The Fresh Loaf

News & Information for Amateur Bakers and Artisan Bread Enthusiasts

Blitz Puff Pastry Comparison

gcook17's picture

Blitz Puff Pastry Comparison

I've used the blitz puff pastry formula that King Arthur flour provides with their blitz puff pastry DVD several times and was always happy with it.  I decided to try the formula from ABAP by Michel Suas but figured the only way to compare was to do both of them side-by-side.   This isn't a test of King Arthur flour--it's just a comparison of two blitz puff pastry formulas.

The main differences are:

  1. Less roll-in butter in the ABAP formula
  2. ABAP calls for lemon juice and malt. 
  3. The KA dough got 4 double folds and the ABAP dough got 5 single folds
  4. KA calls for all-purpose flour so I used that in the KA dough.  ABAP just calls for flour so I used bread flour.

The all-purpose flour was not King Arthur flour.  It was the unbleached all-purpose from Costco (I don't recall the brand).  The bread flour was from Central Milling.  

I mixed them both by hand and tried to do everything else as similarly as possible.  This is obviously not a very scientific approach to comparing the two fomulas becasue there were so many differences.  Oh well, all the results tasted good.

Here are the results.  Two tarts filled with a frangipane made with almond paste and pastry cream flavored with li hing powder.  The plums are fresh off the tree in my back yard.

Here are the two tarts, KA first and ABAP second:


Here's a closeup of the KA crust:


here's the ABAP crust:

Here are shots of some scraps that I baked after the tarts were done.  KA is on the left and ABAP is on the right.

 One odd thing I noticed is that with the same amount of resting of the dough before cutting out the disc the KA formulas dough took up in the oven and became oval whereas the ABAP formula dough remained circular.  Here you can see them.  KA is on the left and ABAP is on the right.






mcs's picture

Those look spectacular and I love the li-hing touch.  


mrfrost's picture

They do look great.

I tried the KAF from their online version. It only does one double fold(but I think I did at least two). Got pretty decent results, but not as nice as either of these.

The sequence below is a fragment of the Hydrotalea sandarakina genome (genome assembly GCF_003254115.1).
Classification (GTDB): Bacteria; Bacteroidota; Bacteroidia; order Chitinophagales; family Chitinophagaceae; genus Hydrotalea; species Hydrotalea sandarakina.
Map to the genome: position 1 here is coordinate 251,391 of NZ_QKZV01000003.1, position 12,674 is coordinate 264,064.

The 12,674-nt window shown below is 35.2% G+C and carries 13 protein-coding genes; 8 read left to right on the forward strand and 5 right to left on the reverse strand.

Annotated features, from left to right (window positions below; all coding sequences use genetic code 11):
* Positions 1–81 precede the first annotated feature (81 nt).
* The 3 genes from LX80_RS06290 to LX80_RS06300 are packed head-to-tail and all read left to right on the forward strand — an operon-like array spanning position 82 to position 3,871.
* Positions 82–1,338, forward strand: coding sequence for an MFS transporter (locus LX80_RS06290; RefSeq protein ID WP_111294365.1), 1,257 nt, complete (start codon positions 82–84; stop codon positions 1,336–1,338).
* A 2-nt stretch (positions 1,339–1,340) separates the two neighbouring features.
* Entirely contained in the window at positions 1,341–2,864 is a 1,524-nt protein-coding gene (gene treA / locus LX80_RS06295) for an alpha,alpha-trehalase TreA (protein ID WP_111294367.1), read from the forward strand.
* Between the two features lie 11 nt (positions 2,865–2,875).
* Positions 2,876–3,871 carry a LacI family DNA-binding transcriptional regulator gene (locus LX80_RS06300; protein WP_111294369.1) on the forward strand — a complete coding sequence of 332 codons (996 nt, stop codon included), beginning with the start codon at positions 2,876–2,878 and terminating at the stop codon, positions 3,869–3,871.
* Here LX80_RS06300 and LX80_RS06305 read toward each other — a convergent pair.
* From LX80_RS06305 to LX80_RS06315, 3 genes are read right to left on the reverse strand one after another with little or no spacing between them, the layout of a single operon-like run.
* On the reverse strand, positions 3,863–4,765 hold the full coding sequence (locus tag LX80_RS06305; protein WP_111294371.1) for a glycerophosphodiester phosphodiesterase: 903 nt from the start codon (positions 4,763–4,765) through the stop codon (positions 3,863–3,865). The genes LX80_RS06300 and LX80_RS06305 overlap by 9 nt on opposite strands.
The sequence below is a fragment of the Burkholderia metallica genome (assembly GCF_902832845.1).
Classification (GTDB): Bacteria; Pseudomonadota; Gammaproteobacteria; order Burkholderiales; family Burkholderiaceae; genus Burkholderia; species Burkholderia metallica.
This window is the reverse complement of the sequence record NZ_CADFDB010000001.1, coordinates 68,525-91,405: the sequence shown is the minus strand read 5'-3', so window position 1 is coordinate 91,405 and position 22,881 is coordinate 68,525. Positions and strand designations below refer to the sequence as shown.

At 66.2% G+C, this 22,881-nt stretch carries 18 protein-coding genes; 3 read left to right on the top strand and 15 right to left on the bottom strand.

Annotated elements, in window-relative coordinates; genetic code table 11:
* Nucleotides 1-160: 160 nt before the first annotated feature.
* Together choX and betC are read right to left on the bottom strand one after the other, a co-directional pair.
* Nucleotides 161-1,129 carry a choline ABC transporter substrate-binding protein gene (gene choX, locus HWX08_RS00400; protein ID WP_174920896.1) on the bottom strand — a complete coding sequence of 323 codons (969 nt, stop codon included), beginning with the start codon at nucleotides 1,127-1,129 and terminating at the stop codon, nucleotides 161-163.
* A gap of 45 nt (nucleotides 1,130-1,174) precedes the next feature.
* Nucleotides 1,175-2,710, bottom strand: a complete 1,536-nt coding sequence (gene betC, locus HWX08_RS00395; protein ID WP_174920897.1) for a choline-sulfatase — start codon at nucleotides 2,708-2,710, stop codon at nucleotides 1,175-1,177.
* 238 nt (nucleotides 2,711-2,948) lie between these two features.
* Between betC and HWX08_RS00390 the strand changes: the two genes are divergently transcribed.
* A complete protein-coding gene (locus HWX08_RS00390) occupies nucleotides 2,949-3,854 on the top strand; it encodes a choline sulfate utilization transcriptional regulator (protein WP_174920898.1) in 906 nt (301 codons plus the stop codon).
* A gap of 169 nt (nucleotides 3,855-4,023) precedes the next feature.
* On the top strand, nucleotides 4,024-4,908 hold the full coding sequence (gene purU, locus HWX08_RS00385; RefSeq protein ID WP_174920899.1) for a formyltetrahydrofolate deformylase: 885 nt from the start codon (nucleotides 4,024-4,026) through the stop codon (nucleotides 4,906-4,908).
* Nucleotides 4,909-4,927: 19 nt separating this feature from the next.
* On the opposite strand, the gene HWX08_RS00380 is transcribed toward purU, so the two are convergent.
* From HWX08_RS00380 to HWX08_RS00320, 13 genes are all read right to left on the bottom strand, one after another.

The ABAP dough seems to have risen much higher. Do you think this is due mainly to the procedure, or the higher protein flour?

In general, what's the ideal flour(protein level) to use for blitz puff pastry?

Greg? Mark? Thanks.

Edit: Just happened to search for another recipe, which explained, somewhat, for the difference in height here:

"...More folds will yield finer and more even layers with less height. Fewer folds yield a lighter product, with irregular layers and more height."

gcook17's picture

Thanks, mrfrost.

I wonder if that's what's happening here?  If I figured right, 4 double folds would be 256 layers of butter and 5 single folds would be 243 layers of butter so there isn't a very big difference.  Maybe it's enough, though.

I think it might be due to the flour.  Does anyone know why lemon juice is sometimes added to puff pastry dough?  Could that have something to do with the difference in height?  I've noticed that some formulas call for it and others don't.  Sometimes vinegar is called for.

lazybaker's picture

From the baking101 site and Diana's Desserts site, vinegar and lemon juice are used to make the pastry dough tender.

From Diana's site: Add one teaspoon of vinegar or lemon juice as part of your liquid for each cup of flour in pastry and pie dough recipes. This won't affect the flavor but will result in more tender baked products.

Yesterday, I made puff pastry and didn't add the vinegar. The puff pastry came out bad! Very crunchy instead of flaky and light. But then again, it might have been not letting the dough relax after the complete turn. I didn't let it rest in the fridge for at least 4 hours before rolling. I only let it rest for 30 minutes.

I was trying to make Vietnamese pate chaud. They came out terrible. The filling was ok, but the puff pastry was crunchy. The puff pastry wasn't light and flaky. 



PaddyL's picture

What is it?

gcook17's picture

Li Hing powder is made from a dried, preserved plum, called a li hing mui.  The whole plum is sometimes eaten as a snack--sort of a long-lasting, hard, salty, hard-to-describe-flavored candy.  You can get them or the powder in Chinese grocery stores.

hansjoakim's picture

Those look great, Greg!

I think your exercise demonstrates that it's important to not give the dough too many folds when one's working with rough/blitz puff pastry. Four or five single folds should be ideal for a formula with approx. equal amounts butter and flour (ref. Roux brothers on patisserie and ABAP).

breadsong's picture

Hello gcook17,
I've just come across your post comparing these two pastry formulas.
Your tarts are so pretty - I love how you've 'scalloped' the edges - each tart makes me think of a flower, with the plum slices as petals.
If you were willing to share how you shaped/edged these beautiful pastries, I would be most grateful!
Thanks, from breadsong

jrudnik's picture

I have also seen the blitz recipe in cooks' illustrated Baking Illustrated, does anybody know how this compares to the formulae mentioned above. It is based upon frissage and a series of folds.